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  • Jonathan Widran

MAYSA, Metamorphosis

One of the most sensuous singers in the urban adult contemporary/urban jazz realm since the early '90s, Maysa's unique dual career, while fascinating, is probably what has kept her from breaking out beyond stardom in those niches. In the early '90s, she joined the British soul collective Incognito and has since appeared on eight of the acid jazz/groove collective's projects. While performing and recording with that ensemble, she's also built a steady catalog of solo projects, including her first two cover-oriented Shanachie sets Sweet Classic Soul and Feel the Fire.

The Metamorphosis on this disc is not so much in her diverse stylistic approach, which ranges from soothing, old-school, conversational, late-night soul ("My Destiny," featuring Najee on flute, "Take Me Away") to sexy, whispery neo-soul ("Never Really Ever") and dreamy, lightly funky Brazilian jazz on the breezy, cool grooving "Simpatico" and the quasi-Brasil '66 vibe of "Higher Love"; this track features smoothie great Nick Colionne snapping on the acoustic guitar beneath Maysa's soaring vocals and Najee's wistful flute charms. It's more about digging deep into a series of sharp originals, some co-penned by the singer and others by artists (like Ledisi) who have a similar soulful world view.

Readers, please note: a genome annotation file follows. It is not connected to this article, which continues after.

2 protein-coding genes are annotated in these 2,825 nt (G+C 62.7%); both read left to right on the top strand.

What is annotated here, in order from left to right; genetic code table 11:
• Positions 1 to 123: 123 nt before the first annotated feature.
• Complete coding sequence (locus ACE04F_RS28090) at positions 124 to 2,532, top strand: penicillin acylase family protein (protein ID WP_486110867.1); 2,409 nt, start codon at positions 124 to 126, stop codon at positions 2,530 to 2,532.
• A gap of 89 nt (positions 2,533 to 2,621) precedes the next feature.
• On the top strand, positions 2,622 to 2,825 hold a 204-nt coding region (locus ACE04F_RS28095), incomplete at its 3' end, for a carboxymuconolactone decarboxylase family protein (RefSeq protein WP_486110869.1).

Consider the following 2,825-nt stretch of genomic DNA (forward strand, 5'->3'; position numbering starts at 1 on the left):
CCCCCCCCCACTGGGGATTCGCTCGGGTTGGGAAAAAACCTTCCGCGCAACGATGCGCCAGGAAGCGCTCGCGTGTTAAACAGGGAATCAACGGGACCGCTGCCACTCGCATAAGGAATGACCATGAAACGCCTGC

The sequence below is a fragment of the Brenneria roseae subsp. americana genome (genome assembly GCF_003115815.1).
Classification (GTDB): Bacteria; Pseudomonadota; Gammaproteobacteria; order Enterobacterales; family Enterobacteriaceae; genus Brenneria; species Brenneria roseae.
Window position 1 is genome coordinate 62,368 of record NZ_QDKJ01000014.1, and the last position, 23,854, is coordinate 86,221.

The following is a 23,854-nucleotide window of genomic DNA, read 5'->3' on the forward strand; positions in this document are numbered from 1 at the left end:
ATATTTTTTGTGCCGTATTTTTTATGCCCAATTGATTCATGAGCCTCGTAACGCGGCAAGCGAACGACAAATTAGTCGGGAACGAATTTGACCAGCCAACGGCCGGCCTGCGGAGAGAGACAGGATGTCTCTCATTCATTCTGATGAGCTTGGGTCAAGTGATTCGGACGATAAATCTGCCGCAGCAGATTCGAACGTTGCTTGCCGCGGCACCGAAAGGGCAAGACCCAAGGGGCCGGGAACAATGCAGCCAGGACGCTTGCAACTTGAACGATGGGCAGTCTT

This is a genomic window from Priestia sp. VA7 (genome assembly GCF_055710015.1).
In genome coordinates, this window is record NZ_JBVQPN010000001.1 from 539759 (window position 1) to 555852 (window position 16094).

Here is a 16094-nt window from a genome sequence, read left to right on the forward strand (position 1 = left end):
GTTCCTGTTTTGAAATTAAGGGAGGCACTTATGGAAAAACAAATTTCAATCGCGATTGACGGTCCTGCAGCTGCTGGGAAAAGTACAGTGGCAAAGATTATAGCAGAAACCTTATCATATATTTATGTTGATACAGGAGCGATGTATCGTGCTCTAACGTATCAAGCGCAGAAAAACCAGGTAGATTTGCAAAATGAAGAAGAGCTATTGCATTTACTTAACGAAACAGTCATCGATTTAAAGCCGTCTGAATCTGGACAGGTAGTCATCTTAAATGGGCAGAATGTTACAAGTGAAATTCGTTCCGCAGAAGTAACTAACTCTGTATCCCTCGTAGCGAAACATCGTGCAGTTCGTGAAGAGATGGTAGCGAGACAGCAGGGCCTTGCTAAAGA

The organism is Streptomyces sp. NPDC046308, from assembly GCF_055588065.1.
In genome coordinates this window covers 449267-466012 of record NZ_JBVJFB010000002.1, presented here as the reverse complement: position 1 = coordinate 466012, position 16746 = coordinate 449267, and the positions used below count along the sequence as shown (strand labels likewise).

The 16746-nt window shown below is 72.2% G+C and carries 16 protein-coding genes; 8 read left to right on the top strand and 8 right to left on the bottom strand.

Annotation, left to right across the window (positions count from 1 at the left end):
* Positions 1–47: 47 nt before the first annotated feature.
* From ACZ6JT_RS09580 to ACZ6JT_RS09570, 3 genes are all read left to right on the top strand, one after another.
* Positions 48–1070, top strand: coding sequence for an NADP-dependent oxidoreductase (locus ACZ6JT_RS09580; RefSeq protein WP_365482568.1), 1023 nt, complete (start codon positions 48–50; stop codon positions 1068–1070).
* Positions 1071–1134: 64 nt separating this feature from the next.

Maysa waits till the end before breaking free of her usual comfort zone by going truly universal and scatting her way over a hypnotic exotic groove on "A Conversation with the Universe," an out there but completely irresistible slice of sonic energy devised by labelmates Global Noize (Jason Miles and DJ Logic). Never one to forget her roots, Maysa pays homage to Incognito leader Bluey Maunick on the unique "Let's Figure It Out (A Song for Bluey)," which begins as a balmy Colionne-driven instrumental before evolving into a vocal-laden funk-dance track. Maysa's always been an inspiring singer. Metamorphosis establishes her as a deeper, more diverse artist of true vision.

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